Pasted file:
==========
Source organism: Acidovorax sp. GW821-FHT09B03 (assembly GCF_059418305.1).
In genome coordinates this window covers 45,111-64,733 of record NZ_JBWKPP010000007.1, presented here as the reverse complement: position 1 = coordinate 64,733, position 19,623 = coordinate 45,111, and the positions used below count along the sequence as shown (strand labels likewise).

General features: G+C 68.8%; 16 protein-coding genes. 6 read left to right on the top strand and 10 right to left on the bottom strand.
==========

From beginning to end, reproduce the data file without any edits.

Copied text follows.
Source organism: Acidovorax sp. GW821-FHT09B03 (assembly GCF_059418305.1).
In genome coordinates this window covers 45,111-64,733 of record NZ_JBWKPP010000007.1, presented here as the reverse complement: position 1 = coordinate 64,733, position 19,623 = coordinate 45,111, and the positions used below count along the sequence as shown (strand labels likewise).

General features: G+C 68.8%; 16 protein-coding genes. 6 read left to right on the top strand and 10 right to left on the bottom strand.